Never the demons

The first few chapters of Mark’s gospel mention Jesus’s casting out demons and “unclean spirits” more than five times. The first public work that Jesus performs in Mark is casting a demon out of a man who was calm enough on the outside to attend synagogue on Sabbath. On the other end of the spectrum is the man who lived “among the tombs” and cut himself in demonic madness. The latter example is a bigger spectacle, but it is striking how many times in Mark the Bible just passingly notes that Jesus was casting out unclean spirits in all kind of spaces. They were everywhere, even in public worship. Casting them out wasn’t an occasional part of his ministry; it went hand-in-hand with his teaching and healing.

So the question nagging me is: if the literal people of God were so beset with demonic oppression that the Son of God spent a great deal of time casting out demons (and sent his disciples out to do the same in his name), how beset with demonic oppression are we moderns—we who are “spiritual but not religious,” open to the influence of the numinous but with no knowledge or even desire to know what kind of spiritual forces take us up on our invitation? I’m all for interrogating the harmful effects of some church cultures, but I’m not sure why we don’t even linger over the news of a young man’s murdering eight people to “eliminate temptation” long enough to see the demonic forces that Jesus clearly saw everywhere he went. And when that story is quickly followed by another mass murder in Colorado? The news cycle just resets, and the blood is on the hands of the GOP, or all Muslims, or purity culture, or cancel culture…name your ideological enemy, and you can find someone prominent laying horror at their feet.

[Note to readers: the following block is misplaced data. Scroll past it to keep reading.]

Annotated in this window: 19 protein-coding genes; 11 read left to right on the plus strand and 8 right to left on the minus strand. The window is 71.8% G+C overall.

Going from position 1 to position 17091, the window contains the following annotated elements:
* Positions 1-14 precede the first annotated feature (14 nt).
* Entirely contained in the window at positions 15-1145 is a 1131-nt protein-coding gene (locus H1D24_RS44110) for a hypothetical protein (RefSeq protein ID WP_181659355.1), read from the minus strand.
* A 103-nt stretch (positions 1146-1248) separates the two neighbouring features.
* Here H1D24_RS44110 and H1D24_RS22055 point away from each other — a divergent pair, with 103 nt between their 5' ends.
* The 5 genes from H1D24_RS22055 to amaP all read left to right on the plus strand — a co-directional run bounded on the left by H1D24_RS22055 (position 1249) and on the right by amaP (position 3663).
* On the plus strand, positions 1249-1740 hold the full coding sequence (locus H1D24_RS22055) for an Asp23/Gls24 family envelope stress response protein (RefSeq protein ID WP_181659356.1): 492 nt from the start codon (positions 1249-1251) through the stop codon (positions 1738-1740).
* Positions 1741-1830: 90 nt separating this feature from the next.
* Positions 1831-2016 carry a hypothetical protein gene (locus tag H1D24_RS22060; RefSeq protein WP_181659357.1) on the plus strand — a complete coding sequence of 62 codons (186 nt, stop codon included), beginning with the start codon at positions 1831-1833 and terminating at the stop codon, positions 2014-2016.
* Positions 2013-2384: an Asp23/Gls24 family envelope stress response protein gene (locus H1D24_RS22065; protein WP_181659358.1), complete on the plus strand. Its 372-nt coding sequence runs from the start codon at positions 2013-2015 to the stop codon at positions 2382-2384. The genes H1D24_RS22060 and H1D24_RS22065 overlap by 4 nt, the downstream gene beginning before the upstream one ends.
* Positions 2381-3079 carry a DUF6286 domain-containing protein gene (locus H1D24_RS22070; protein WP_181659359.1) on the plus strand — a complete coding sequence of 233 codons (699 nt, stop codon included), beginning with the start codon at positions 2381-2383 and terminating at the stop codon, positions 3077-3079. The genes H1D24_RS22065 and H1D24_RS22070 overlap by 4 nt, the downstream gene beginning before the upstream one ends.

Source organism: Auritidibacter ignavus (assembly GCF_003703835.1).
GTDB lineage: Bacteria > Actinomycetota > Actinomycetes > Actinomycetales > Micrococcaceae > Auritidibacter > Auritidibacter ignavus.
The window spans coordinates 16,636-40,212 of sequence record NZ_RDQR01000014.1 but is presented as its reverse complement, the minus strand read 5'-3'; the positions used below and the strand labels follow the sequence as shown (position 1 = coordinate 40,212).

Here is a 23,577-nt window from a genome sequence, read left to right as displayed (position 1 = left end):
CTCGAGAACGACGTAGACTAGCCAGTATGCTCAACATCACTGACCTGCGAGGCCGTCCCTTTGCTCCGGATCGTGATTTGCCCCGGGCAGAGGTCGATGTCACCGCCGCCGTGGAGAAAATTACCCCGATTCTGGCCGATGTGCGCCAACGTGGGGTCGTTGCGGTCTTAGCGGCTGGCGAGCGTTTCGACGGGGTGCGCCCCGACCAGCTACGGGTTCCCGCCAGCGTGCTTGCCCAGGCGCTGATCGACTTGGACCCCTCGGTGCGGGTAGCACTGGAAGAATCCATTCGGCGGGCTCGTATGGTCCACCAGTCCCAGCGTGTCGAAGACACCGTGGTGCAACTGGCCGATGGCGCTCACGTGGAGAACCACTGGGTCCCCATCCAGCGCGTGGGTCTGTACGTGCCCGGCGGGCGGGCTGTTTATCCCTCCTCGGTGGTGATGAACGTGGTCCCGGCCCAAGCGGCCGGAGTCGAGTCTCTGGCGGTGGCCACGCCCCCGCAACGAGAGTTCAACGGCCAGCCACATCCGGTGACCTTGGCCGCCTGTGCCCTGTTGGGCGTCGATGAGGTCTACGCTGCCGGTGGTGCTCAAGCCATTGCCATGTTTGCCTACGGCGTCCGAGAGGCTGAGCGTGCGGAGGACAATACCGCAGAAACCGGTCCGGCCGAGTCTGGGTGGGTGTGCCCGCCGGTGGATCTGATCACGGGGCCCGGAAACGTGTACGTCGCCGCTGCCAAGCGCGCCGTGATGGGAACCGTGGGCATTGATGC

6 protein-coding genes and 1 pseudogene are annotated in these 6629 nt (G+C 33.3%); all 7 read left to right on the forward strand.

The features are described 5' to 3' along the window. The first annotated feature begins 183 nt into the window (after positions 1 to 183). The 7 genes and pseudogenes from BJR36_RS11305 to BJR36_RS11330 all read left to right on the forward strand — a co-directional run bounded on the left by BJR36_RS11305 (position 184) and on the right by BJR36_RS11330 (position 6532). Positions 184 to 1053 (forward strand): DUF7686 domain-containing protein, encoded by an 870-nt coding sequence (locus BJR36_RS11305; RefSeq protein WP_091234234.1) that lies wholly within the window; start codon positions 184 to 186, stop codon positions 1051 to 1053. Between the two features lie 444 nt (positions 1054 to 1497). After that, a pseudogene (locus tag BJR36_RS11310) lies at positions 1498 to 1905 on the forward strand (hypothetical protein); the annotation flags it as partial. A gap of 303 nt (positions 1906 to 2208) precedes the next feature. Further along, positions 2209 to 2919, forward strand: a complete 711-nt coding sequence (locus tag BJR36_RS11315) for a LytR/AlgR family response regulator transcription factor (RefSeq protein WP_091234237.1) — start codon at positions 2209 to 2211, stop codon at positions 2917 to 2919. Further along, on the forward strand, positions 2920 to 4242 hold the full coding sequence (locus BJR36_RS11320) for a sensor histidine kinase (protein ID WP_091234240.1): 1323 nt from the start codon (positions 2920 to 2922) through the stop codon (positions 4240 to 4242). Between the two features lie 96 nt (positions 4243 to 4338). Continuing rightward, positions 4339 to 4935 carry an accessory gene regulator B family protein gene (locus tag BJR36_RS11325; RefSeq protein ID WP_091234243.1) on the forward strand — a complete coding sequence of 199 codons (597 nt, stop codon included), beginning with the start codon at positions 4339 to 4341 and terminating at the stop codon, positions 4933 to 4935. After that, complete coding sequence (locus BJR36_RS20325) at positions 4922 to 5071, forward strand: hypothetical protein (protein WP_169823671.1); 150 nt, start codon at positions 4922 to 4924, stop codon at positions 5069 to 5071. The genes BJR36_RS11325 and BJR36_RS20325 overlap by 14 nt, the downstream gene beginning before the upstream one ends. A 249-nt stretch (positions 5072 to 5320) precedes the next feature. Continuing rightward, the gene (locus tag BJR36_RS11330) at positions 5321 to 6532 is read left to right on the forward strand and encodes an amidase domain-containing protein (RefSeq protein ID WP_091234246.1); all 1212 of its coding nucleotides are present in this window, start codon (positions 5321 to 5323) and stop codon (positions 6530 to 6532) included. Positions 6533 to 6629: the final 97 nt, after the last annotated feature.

Never the demons.

Why not? Perhaps one reason is that ignoring the work of demons allows us to ignore the work the Lord gave us in opposing them. “These kind can only be cast out by prayer,” he once said. Prayer against demonic works, and the earthly powers clearly beholden to those demonic works, is not as satisfyingly assuring as playing a culture war blame game. We look to scapegoat others so that we are not ourselves implicated. And a lot of what gets called “analysis” is merely this: looking at the world for any and every sign that we ourselves are the righteous people we believe us to be, and the Other Side are the wicked tribe we believe them to be. This is not polarization or hatred nearly as much as it is a profoundly deep kind of therapy. Self-righteousness as self-care.

In his book The Year of Our Lord 1943, Alan Jacobs references a stunning quote by the Catholic literary giant W.H. Auden:

Psychoanalysis, like all pagan scientia, says: “Come, my good man, no wonder you feel guilty. You have a distorting mirror, and that is indeed a very wicked thing to have. But cheer up. For a trifling consideration I shall be delighted to straighten it out for you. There. Look. A perfect image. The evil of distortion is exorcised. Now you have nothing to repent of any longer. Now you are one of the illumined and elect. That will be ten thousand dollars, please.”

And immediately come seven devils, and the last state of that man is worse than the first.

One of the themes in Mark is how the demons know Jesus. They know who he is. The demons are far more theologically astute than the people, even Jesus’s disciples. The man among the tombs cries out, “What have you to do with me, Jesus, Son of the Most High God?” After Jesus sends this man’s demons into the pigs, the herdsmen and townspeople beg Jesus to leave their region. If they listened to the demons, they wouldn’t have done this. Against their own will, the unclean spirits declare truth, the deep nature of things. But what if we can’t hear them? What if the “distorting mirrors” suck, like a black hole, all attention onto its image?

We see horror. We blame the fundamentalists, the progressives, the Calvinists, the woke. “If only these people—the people who raised me, the people I met in college, the people in my old church or the people at this other church—if only these people would change or go away,” we say, “the world would not be such a horrible place.” No one responds to this way of thinking with prayer. No one is moved to fast by the feeling that those Bad People Over There must be stopped. We are moved to Tweet, to blog, to rage, to shut out. To look more deeply into that distorting mirror.

Never the demons.